- August 2016 – As the Assad regime tries to absorb the setback from the rebel offensive near Aleppo, Raja Abdulrahim writes in The Wall Street Journal of the wider challenge for the Syrian military — even with Russian airstrikes and forces from Hezbollah, Iran, and Iranian-led militias, Damascus cannot find enough personnel to fight.
Prisoners in the sweltering, overcrowded Adra prison on the outskirts of Damascus were presented in June with an unusual offer from the Syrian regime, which promised amnesty if they agreed to fight on the front lines. About 200 inmates decided to risk their fate on the battlefield rather than serve out long sentences in dismal conditions, according to army officers, a lawyer who represented some of the prisoners and other people with knowledge of the deals.
Even as airstrikes by the regime’s Russian allies bolster its fortunes, the Syrian military’s ranks are severely diminished by death, defection and draft dodgers, and stretched thin on multiple fronts. As a result, it is not only freeing prisoners but also ordering state employees and teachers into battle.Checkpoints in cities are increasingly manned by minors, older men or young men with medical conditions that should exempt them from military service. Residents in Damascus have reported seeing even Russian, Afghan and other foreign soldiers at checkpoints, something that was unheard of until this year.
The mass enlistment, though meant to address a weakness, reflects the ambitions of an emboldened regime that is benefiting from strong support from Russia, Iran and allied Shiite militias, and is trying to maintain its own forces.
President Bashar al-Assad’s regime is looking to extend its reach beyond its core areas of control, for which it needs large numbers of fighters. The regime, which has lost control of much of Syrian territory to opposition rebels, Islamic State militants and Kurds, is intent on keeping at least a foothold in every province.
“They have tried just about everything they can think of to fill that deficit and still they don’t have enough. So we see these periodic recruiting drives,” said Jeff White, a defense analyst at the Washington Institute for Near East Policy….
A Diminishing Army
Last year, the outlook for the regime appeared bleak amid a string of defeats at the hands of rebels. But Russia’s military intervention in September changed the regime’s fortunes and its tone. The regime staved off rebel advances and launched military operations in areas where it had been on the defensive, including in Aleppo.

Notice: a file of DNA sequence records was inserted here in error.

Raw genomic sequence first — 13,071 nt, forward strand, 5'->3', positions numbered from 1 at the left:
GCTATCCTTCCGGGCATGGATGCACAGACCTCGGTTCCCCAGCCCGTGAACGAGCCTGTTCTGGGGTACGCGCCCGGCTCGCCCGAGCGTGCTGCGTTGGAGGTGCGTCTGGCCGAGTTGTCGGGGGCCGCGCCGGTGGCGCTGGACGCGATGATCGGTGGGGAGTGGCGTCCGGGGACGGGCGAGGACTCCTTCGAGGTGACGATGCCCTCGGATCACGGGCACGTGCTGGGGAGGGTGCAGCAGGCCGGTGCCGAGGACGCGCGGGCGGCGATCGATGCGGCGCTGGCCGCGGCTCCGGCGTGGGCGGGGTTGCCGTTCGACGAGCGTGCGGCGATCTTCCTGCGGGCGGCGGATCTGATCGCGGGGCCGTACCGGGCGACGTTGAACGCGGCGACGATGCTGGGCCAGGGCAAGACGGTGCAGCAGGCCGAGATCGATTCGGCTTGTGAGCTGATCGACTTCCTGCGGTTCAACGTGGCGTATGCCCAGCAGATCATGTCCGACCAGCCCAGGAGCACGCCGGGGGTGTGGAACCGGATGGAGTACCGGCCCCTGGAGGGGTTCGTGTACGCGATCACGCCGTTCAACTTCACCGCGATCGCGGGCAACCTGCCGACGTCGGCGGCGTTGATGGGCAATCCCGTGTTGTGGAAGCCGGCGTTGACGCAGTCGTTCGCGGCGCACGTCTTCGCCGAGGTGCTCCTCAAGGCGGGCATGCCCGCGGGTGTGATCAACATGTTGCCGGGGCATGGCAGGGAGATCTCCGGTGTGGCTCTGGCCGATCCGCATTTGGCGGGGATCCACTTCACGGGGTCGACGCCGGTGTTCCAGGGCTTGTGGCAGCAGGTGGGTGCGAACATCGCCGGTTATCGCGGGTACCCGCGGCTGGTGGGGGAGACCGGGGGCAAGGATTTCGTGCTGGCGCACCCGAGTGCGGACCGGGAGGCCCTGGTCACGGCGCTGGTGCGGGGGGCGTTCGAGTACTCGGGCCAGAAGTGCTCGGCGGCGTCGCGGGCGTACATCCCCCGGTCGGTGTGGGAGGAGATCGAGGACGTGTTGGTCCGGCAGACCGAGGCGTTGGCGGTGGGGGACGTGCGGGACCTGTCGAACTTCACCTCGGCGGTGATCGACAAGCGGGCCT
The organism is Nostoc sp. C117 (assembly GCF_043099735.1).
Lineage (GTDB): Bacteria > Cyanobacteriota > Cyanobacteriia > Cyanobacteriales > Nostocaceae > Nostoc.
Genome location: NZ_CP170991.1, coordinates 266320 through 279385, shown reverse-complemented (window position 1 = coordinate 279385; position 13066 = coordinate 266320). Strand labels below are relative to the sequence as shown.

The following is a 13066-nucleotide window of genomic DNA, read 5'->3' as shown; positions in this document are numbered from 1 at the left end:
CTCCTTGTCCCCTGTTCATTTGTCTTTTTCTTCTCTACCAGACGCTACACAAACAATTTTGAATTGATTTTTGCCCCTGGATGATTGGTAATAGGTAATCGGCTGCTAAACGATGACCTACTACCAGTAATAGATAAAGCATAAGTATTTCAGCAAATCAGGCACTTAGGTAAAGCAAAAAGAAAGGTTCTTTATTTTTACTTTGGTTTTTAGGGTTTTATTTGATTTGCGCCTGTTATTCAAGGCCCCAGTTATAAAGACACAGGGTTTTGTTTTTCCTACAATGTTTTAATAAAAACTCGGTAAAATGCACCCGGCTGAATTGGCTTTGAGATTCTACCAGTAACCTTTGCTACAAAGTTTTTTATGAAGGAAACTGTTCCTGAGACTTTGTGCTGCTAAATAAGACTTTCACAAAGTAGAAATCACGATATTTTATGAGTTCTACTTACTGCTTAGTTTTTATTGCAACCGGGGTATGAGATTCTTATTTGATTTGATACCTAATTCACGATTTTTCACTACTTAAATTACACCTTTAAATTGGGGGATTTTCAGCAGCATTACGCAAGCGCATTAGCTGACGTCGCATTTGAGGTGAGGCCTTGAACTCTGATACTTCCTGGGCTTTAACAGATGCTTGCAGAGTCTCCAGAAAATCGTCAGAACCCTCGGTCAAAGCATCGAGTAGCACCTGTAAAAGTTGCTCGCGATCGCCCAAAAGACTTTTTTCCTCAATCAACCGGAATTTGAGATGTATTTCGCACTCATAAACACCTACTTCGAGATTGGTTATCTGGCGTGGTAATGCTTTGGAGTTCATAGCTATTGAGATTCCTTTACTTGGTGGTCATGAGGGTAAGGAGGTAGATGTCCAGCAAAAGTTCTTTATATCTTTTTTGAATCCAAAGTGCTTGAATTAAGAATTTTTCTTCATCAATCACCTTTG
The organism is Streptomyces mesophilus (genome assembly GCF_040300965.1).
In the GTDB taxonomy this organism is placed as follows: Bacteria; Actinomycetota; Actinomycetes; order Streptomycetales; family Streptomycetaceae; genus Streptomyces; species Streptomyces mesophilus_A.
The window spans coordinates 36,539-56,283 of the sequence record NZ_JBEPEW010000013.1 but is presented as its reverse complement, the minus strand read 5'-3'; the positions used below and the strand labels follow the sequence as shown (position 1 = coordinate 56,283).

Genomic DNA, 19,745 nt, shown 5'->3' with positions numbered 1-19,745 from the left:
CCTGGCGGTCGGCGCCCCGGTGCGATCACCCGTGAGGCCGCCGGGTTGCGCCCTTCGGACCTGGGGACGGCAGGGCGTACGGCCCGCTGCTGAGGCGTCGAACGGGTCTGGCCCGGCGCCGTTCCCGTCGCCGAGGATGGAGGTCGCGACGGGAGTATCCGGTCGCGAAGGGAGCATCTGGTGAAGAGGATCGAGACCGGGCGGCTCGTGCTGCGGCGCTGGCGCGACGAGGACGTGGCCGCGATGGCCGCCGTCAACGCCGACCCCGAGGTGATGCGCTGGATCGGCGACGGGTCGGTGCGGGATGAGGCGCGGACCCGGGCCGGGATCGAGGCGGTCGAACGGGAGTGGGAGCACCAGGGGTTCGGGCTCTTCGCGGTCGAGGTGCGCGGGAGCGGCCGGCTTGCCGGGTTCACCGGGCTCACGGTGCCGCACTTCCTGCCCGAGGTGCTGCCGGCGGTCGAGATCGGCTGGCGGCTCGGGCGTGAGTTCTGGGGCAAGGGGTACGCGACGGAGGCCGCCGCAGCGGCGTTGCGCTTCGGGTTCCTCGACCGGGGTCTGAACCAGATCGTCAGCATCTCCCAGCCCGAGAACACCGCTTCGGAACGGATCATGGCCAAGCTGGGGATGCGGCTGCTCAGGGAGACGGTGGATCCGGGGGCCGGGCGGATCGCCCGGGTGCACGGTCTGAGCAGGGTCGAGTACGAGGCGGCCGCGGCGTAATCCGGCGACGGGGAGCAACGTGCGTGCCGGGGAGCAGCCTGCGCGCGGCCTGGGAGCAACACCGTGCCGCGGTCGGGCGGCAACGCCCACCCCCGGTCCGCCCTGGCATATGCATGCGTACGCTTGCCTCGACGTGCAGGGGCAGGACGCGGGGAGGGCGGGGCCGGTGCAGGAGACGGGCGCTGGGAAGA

In June, Mr. Assad vowed to take back “every inch” of Syria.
“What is happening is simply the Syrian army has been given a big advantage, which is the Russian military intervention,” said Yezid Sayigh, an associate at the Carnegie Middle East Center. “The Syrian regime has always been fighting for the whole of Syria. The regime now still faces a long fight, but it’s gradually increasing its edge over the opposition.”
Syria’s army before the 2011 conflict was estimated to have 400,000 soldiers and officers. Now, Global Firepower, a military analysis website, puts Syria’s regular army at only 180,000. The site also says that there are 570,000 active reserve personnel. Many of the reservists join the National Defense Forces or one of many other pro-government militias.
Thousands of state employees and teachers have been ordered to become part of the regime’s security apparatus and told that their salaries will be withheld if they refuse, according to state employees and anti-government activists.Three months ago in Hasakah Province in northeastern Syria, hundreds of State employees were ordered to report for brief military training. They were taught how to assemble and shoot Russian-made weapons and how to conduct raids, and they were given uniforms with the slogan, “We are Assad’s soldiers,” one of the employees said.Amnesty offers have been made at other prisons in addition to Adra, but have been widely rejected, opposition activists said.Shia fighters from Hezbollah, Iran’s Revolutionary Guard, Iraqi militias and Afghan mercenaries have played a crucial role in enabling the regime to survive but most estimates put their ranks at only a few thousand.
Forced Conscription at Checkpoints
For years, checkpoints in government-controlled cities have been used to sweep up men between the ages of 18 and 42, because so many of them are dodging the draft. Men under 42 who have already served are increasingly being called up for reserve duty.“They are calling more and more reserves,” the Western diplomat said.Men, in turn, often avoid checkpoints, either traveling by foot or rarely leaving the house.
The regime has resorted to erecting temporary checkpoints to catch unsuspecting men or even conducting home raids to find those who are wanted.Jaber, a 30-year-old hair stylist, rode in a bus and crossed the same checkpoint every day for years. But on a recent morning, he said, soldiers at the checkpoint called his name.He spent two weeks in a military training camp before being told he would be sent to eastern Deir Ezzour province to fight Islamic State militants. Desperate to avoid battle, he paid a $5,000 bribe. That was once enough to get out of military service altogether. But now, it was only enough to get him a desk job in Damascus with open-ended reserve duty. www.mesop.de